Although Dewsbury has always been a nearby town, the exhibition I was part of allowed me to discover parts to it I hadn’t seen before, as I climbed up the hill from the train station up to Crow Nest Park. I got a view that stretched back over to Woolley Edge, reminding me of the strangeness in how the industrial towns of West/South Yorks fold into different valleys from where transport connections and communication are almost non-existent in relation to their general proximity.
The exhibition is called Soul Searching and is…
An exhibition of mental health related artwork, on display in the 2nd floor galleries at Dewsbury Museum throughout the first quarter of the year.
The exhibition has been curated by Mark Milnes, of Creative Arts Hub. From a large number of submissions received via curatorspace and by email, we have selected a wide range of approaches to the subject. Work has come in from across the country; and we also have artwork from Canada (Emei Ma, nascentscienceart.org), and from Austria (Klaus Pinter).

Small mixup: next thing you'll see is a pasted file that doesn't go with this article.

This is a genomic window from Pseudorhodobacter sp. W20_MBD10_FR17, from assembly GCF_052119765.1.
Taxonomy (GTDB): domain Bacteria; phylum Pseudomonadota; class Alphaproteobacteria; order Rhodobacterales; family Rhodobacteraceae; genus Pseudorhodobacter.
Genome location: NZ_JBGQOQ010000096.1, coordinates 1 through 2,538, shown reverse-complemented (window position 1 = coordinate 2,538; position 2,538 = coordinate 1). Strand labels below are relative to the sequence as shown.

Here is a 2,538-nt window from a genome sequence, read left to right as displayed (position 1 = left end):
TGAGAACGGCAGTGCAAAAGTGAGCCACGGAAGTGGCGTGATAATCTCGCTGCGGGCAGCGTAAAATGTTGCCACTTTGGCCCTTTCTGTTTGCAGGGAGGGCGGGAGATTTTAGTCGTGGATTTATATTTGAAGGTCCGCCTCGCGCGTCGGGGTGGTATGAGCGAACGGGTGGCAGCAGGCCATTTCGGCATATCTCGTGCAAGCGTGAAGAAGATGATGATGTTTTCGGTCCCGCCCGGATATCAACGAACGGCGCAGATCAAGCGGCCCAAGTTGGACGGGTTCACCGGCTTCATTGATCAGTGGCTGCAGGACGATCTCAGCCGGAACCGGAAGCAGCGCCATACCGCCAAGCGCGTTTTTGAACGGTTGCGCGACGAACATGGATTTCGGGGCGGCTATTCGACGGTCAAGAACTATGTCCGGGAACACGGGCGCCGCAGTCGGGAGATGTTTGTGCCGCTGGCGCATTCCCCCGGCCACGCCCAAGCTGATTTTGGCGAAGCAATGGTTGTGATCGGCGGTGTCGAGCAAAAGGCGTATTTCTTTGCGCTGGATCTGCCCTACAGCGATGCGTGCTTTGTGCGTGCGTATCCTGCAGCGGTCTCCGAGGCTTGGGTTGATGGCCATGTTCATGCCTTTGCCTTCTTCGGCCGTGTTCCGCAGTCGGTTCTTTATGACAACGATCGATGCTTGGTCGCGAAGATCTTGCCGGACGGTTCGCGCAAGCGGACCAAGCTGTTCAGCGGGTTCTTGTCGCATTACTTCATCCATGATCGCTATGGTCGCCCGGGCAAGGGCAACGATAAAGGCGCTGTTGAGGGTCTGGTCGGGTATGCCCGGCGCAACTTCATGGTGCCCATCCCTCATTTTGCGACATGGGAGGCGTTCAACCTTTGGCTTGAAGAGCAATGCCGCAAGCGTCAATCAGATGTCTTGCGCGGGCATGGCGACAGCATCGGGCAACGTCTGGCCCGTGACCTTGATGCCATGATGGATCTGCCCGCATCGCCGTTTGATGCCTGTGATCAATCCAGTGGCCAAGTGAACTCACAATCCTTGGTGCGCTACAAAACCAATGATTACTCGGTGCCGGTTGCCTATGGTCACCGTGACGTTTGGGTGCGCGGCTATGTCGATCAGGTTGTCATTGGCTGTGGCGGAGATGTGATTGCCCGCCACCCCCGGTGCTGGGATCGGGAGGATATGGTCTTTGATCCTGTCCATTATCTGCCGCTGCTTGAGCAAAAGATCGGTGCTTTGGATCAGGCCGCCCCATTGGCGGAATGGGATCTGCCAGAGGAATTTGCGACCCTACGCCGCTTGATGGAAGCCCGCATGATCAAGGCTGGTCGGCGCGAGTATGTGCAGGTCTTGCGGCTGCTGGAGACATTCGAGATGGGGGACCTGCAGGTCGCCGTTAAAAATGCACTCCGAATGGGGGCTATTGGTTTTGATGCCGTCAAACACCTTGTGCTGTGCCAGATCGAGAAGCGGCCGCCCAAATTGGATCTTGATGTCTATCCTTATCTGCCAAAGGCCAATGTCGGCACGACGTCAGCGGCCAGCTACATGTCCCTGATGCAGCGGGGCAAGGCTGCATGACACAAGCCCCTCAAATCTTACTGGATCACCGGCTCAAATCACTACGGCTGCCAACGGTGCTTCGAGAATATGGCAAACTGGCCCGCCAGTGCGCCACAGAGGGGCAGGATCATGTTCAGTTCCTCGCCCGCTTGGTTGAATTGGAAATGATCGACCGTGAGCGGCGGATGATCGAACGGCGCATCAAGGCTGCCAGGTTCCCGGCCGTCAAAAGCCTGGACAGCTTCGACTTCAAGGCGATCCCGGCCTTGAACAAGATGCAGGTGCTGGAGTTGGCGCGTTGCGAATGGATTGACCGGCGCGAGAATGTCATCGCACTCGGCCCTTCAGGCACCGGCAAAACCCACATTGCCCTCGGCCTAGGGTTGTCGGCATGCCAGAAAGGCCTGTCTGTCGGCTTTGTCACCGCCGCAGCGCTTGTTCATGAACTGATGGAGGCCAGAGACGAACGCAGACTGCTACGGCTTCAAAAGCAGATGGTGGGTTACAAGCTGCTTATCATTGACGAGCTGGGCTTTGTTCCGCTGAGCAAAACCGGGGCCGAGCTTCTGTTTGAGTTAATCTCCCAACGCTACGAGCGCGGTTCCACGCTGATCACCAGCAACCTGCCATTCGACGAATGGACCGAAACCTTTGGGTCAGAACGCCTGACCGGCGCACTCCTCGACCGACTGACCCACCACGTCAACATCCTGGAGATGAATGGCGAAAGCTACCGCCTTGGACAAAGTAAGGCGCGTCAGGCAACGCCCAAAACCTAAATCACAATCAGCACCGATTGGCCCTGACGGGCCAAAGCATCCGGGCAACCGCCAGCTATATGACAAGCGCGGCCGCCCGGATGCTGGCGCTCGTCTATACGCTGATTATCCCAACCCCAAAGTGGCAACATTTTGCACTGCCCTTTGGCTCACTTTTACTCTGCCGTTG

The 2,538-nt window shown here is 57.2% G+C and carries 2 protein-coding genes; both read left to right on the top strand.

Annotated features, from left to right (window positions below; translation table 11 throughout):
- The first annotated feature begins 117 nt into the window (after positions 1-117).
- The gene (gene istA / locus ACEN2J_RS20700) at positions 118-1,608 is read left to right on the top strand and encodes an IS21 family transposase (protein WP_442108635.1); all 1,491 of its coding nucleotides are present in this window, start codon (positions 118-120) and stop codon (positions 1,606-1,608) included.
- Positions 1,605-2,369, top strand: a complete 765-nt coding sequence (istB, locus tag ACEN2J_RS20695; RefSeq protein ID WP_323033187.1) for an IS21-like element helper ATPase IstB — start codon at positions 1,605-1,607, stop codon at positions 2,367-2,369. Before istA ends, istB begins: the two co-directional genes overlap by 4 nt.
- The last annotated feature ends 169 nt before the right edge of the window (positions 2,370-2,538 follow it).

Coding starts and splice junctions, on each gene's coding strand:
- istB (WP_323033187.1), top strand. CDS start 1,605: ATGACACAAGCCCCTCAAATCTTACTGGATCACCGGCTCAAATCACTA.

The work is broad in scope, some of it exploring the dark recesses of the mind; others focusing on the transformative power of art, used as a means to overcome mental health problems. Featuring work from individual practitioners, and from organisations – including Women Centre Kirklees and Calderdale, Hoot Creative Arts & Glenside Hospital Museum (Bristol), the exhibition offers a serious exploration of a challenging subject which visitors will find to be raw and thought -provoking, and equally positive and energising.
I have 4 works (The Planet’s Mental Illness, Disintegration, Not Humanly Possible, and The Index For Child Wellbeing) in ‘Soul Searching’, an exhibition exploring mental health through art and poetry.